[taxon-model] Re: [tdwg-tag] Re: TDM Ontology

Markus Döring m.doering at bgbm.org
Thu May 10 18:59:37 CEST 2007

I volunteer and have just updated the ontology. Every TDMTerm  
instance now is a class like that one here:

    <owl:Class rdf:ID="TaxonBiology">
       <rdfs:label>Taxon Biology Info Item</rdfs:label>
       <dc:title>Taxon Biology</dc:title>
       <base:definition>An account of the biology of the taxon.</ 
       <rdfs:subClassOf rdf:resource="http://rs.tdwg.org/ontology/voc/ 
       <rdfs:isDefinedBy rdf:resource="http://rs.tdwg.org/ontology/ 

Roger, could you check if I didnt do any stupid move?
Btw, is there any online validator anyone would recommend to validate  
our ontologies?

best wishes

On 09.05.2007, at 10:37, Roger Hyam wrote:

> Hi Renato,
> There was something bothering me about this discussion and it just  
> occurred to me what it was...
> It really doesn't matter whether we go down the route of  
> subclassing InfoItems. From the point of view of the ontology  
> perhaps this is a place where we should do it.
> People working in pure semantic web way should be able to work out  
> that anything that subclasses InfoItem is an info item.
> People working in pure XML will prefer to have separately named  
> elements to use.
> People who want to produce serializations of RDF type data that  
> look like tagged InfoItems can just use the rdfs:type property to  
> tag their InfoItem instances.
> So I am converted! In this case lets have subclasses of InfoItem.
> We just need some one to volunteer to update the vocabulary files -  
> or they will get put on the end of my do-list.
> All the best,
> Roger
> On 8 May 2007, at 21:25, Renato De Giovanni wrote:
>> Hi Roger,
>> I'm not sure I share this vision of a "law of conservation of pain".
>> It's true that one of the points in the other message was to ease the
>> process of sharing data, but this doesn't mean that clients will
>> necessarily have trouble (I hope not!).
>>> From the TAPIR perspective, we handle extensibility by allowing
>> providers to work with multiple conceptual schemas. If you produce a
>> list of concepts from the TDM terms, anyone is free to produce other
>> complementary lists in the future, without breaking compatibility.
>> You know that in TAPIR it's also possible to produce outputs in
>> different XML formats, even RDF. This should facilitate the work of
>> clients.
>> I suppose that clients will usually request data in formats that
>> include elements that they know something about. But anyway, nothing
>> prevents them to request things that they don't have any knowledge
>> about. The TapirLink browser that I demonstrated during the TAPIR
>> workshop is one of those clients: it dynamically builds an output
>> model based on what the provider declared to have, and it simply
>> displays this data in a tabular form.
>> Now let's assume that we decide to work with a generic conceptual
>> schema with two main concepts, category of InfoItem and InfoItem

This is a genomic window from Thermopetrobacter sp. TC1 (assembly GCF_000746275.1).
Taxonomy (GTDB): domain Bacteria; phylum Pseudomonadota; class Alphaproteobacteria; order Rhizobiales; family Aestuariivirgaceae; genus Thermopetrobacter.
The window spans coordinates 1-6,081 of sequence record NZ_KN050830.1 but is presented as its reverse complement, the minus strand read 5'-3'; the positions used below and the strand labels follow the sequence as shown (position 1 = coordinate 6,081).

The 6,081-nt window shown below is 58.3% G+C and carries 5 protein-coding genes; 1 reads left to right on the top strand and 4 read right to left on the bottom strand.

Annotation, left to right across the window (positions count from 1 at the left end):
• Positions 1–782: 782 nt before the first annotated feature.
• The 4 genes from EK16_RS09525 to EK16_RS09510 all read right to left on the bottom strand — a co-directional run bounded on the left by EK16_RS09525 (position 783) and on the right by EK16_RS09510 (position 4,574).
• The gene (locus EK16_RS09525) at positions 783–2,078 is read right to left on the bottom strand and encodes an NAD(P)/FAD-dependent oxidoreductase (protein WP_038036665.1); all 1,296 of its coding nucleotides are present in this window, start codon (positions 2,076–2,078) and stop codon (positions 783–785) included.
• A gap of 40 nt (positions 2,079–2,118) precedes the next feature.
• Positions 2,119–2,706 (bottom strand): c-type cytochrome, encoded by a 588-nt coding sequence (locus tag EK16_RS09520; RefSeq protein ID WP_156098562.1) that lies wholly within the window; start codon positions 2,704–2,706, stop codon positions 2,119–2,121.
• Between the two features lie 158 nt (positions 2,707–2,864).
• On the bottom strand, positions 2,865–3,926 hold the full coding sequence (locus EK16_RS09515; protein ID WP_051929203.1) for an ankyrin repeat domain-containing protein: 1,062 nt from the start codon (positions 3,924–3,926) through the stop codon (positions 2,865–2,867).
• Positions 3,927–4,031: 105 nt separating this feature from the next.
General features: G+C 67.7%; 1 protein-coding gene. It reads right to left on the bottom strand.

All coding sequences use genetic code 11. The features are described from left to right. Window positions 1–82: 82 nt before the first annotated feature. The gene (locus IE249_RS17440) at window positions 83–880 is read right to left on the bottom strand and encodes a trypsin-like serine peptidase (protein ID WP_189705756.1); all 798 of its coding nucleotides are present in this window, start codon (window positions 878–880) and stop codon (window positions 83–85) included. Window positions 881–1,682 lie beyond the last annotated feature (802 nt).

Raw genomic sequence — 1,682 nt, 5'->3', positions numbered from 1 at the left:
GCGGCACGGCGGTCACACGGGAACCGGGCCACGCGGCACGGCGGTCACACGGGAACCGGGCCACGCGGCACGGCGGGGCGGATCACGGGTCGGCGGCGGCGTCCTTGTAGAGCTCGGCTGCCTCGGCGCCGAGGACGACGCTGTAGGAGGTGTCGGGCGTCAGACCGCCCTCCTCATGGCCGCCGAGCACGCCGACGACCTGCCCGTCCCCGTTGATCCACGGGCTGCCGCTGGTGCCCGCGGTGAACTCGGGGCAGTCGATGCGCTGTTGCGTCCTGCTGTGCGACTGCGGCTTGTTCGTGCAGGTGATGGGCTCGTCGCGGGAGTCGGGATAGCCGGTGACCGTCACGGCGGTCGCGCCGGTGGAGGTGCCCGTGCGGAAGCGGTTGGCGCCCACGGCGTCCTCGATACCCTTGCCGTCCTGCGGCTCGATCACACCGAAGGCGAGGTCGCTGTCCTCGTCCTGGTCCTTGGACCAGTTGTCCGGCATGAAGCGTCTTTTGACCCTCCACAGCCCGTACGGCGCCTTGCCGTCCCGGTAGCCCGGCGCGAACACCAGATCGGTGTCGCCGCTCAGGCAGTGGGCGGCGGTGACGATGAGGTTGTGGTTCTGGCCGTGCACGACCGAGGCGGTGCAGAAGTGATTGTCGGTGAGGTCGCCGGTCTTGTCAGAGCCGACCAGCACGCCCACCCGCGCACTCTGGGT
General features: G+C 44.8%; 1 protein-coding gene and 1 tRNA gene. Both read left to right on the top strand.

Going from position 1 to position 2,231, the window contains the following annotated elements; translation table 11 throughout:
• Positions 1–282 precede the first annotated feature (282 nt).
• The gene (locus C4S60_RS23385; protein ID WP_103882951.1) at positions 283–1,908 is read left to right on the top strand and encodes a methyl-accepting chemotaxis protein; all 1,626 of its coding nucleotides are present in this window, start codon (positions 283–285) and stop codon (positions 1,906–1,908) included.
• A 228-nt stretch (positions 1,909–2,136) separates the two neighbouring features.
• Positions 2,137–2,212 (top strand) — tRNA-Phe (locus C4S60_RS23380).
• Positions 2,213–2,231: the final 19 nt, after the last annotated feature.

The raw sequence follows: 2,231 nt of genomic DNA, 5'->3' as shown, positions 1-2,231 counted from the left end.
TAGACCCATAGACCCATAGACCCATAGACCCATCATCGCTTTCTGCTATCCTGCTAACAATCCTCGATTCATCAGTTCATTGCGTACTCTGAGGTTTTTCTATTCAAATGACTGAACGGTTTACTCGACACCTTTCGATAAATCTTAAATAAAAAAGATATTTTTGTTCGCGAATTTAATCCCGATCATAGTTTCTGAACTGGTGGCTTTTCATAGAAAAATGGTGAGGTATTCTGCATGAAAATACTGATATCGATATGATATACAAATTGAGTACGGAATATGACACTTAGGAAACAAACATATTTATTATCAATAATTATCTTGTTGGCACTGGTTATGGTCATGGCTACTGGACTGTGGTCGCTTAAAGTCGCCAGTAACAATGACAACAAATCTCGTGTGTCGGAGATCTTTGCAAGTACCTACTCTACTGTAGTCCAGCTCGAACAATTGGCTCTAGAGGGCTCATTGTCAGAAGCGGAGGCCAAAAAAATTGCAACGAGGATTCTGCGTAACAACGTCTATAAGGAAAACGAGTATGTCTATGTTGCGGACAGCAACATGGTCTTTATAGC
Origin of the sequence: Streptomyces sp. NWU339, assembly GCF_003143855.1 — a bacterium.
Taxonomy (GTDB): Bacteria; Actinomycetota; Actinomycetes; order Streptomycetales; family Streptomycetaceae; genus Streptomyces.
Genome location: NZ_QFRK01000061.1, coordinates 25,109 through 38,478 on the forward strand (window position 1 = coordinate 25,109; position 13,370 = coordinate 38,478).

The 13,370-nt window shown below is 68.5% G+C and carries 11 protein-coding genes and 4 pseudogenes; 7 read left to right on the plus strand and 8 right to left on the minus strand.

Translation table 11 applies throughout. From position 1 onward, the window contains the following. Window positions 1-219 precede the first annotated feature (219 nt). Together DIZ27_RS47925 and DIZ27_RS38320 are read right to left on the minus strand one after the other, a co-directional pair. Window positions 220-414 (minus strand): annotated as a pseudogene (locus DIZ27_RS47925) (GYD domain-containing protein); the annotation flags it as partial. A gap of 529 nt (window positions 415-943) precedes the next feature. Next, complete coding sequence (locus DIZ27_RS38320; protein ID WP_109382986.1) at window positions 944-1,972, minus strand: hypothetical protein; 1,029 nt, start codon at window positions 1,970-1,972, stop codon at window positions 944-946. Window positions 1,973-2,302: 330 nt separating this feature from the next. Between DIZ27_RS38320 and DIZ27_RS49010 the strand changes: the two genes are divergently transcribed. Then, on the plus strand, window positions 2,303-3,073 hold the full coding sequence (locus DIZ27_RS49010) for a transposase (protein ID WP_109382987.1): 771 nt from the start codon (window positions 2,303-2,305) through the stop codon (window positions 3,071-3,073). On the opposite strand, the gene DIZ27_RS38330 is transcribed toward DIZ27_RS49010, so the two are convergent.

>> value. Let's also assume that providers will be able to easily share
>> their data according to this conceptual model. In TAPIR, the output
>> formats will be very limited - they will need to follow this generic
>> approach. But let's suppose that this will not be a problem.
>> What is going to happen is that clients will get amost anything from
>> there - basically values of things that can be categorised in many
>> ways. If clients want to perform validation they will need to do it
>> themselves (the output format will be too generic, so we cannot use
>> XML validation). Perhaps RDF validation will offer more
>> possibilities, but then you're only considering data exchange in an
>> RDF world. The meaning of InfoItems you would get from a dictionary
>> of categories, in the same way that you could get the meaning of
>> elements from a dictionary (DarwinCore for instance, or some
>> ontology).
>> In this case, it's not clear to me what would be the big benefits of
>> using the generic model approach, but maybe I'm missing something.
>> The more knowledge you have about the elements or concepts, the more
>> interesting and powerful the applications will be. It's a
>> philosophical issue.
>> If we decide to avoid the more "traditional" way of structuring and
>> modelling data because we feel it somehow limits our applications,
>> then I think we first need to clearly understand what are these
>> limitations. Otherwise, by doing things in a very different way we
>> may miss the opportunity of using existing tools and resources - but
>> still running the risk of facing again in a different road the same
>> data structuring issues that we tried to avoid.
>> Best Wishes,
>> --
>> Renato
>> PS: I'm sorry for crossposting. I'll send any follow-ups only to the
>> new taxon-model mailing list:
>> http://lists.tdwg.org/mailman/listinfo/taxon-model
>> On 8 May 2007 at 9:35, Roger Hyam wrote:
>>> Renato,
>>> Thanks for your comments. That is an interesting view of the problem
>>> and I think you may be  correct for the supplier databases (though I
>>> don't have first hand knowledge of these database schemas).  
>>> Generally
>>> the nearer the exchange format is to the supplier's schema the  
>>> easier
>>> it will be for them to publish. Taking the approach Markus suggests
>>> would produce the result you are after I believe.
>>> There is just one problem that you didn't address.
>>> Who wants to consume the data and what do they want to do with it?
>>> To have something that is easy to produce, easy to consume and easy
>>> to extend is more or less impossible. There has to be some pain
>>> somewhere!
>>> What is your vision of a client application? How would it handle
>>> elements it hadn't seen before - or is this not a requirement?
>>> All the best,
>>> Roger
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